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I am trying to do something like this:

_dict = {"foo" : 1234,
         "bar" : _dict["foo"] + 1}

Cant seem to get the syntax correct, is there a way to acomplish this without using multiple dictionaries, or defining them elsewhere?

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up vote 13 down vote accepted

You cannot access _dict while defining it. Python first evaluates the {...} dict literal before assigning it to _dict. In other words, while evaluating the {...} dict literal statement, _dict is not yet defined and thus cannot be accessed.

Do this instead:

_dict = {"foo" : 1234}
_dict["bar"] = _dict["foo"] + 1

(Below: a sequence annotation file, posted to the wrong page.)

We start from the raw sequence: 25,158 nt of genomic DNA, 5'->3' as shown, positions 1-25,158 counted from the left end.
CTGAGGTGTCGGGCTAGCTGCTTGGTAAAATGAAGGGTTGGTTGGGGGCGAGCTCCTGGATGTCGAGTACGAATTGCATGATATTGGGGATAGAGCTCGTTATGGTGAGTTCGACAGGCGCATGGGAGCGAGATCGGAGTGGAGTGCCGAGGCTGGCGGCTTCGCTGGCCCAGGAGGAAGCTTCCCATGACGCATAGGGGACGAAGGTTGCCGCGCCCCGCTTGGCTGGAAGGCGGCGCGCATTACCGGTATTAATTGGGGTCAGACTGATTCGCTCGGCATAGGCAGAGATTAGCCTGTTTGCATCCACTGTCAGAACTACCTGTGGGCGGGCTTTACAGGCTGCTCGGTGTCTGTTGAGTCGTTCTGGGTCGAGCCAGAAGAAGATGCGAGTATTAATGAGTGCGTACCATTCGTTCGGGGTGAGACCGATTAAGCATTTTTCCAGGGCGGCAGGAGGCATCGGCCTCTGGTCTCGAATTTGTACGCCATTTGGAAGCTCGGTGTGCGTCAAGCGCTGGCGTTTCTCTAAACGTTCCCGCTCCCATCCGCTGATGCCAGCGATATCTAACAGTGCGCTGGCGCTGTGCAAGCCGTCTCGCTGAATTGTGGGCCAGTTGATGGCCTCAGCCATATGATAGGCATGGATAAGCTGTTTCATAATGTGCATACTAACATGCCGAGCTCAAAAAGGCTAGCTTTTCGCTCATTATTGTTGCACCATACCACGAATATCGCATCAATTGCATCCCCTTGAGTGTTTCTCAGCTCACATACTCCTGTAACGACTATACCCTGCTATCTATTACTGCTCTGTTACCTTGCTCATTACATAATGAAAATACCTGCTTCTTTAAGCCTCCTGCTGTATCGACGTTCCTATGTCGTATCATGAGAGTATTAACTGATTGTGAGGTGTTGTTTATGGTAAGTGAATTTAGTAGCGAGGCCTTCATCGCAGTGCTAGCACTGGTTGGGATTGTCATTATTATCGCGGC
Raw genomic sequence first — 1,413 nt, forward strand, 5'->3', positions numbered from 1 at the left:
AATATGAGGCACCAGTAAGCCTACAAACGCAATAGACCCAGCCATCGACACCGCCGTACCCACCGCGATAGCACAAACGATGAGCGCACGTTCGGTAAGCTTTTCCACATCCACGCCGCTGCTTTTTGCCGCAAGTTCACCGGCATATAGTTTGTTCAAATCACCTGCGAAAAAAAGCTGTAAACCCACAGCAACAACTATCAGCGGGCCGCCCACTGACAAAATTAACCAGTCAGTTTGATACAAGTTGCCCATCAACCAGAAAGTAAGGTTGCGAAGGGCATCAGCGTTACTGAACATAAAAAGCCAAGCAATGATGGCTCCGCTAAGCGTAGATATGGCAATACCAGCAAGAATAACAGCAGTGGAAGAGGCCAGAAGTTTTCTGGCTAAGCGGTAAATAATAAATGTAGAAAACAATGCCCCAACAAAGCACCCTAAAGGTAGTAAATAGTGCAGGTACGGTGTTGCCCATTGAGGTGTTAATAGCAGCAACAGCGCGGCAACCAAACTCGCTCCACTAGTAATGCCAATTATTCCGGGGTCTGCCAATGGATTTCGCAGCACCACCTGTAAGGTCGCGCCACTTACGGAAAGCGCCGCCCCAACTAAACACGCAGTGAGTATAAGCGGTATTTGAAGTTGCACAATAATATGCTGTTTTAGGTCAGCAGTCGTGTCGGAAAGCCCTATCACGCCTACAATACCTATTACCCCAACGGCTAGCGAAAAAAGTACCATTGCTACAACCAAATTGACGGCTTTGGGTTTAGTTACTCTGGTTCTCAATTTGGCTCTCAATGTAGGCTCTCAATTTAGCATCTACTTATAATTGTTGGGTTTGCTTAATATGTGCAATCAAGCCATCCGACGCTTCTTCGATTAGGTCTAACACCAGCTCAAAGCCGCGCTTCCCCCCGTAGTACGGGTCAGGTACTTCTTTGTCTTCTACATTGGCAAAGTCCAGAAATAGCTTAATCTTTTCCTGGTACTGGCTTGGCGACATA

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+1 for explaining why the OP's version didn't work :) – Shawn Chin Sep 25 '12 at 9:33
Great answer, exactly what I wanted, thanks for the VERY quick reply :) – xceph Sep 25 '12 at 13:03

You'll can either assign then from the same var:

foo = 1234
_dict = {
  "foo" : foo,
  "bar" : foo + 1,

Or do it with two statements (still the same dict):

_dict = { "foo": 1234 }
_dict["bar"] = _dict["foo"] + 1

If you can elaborate on what you're trying to achieve, perhaps there's a more elegant solution to be found. Often, when one needs to define dict value based on another it is because the values are dynamically defined using a parametrised operation. In those cases it is sometimes possible to use list comprehension/generator expression. E.g.

>>> dict((v, 1234+i) for i, v in enumerate(("foo", "bar")))
{'foo': 1234, 'bar': 1235}
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Unrelated but it's list comprehension/generator expression. – jamylak Sep 25 '12 at 9:46
@jamylak good point. Post edited. – Shawn Chin Sep 25 '12 at 10:13

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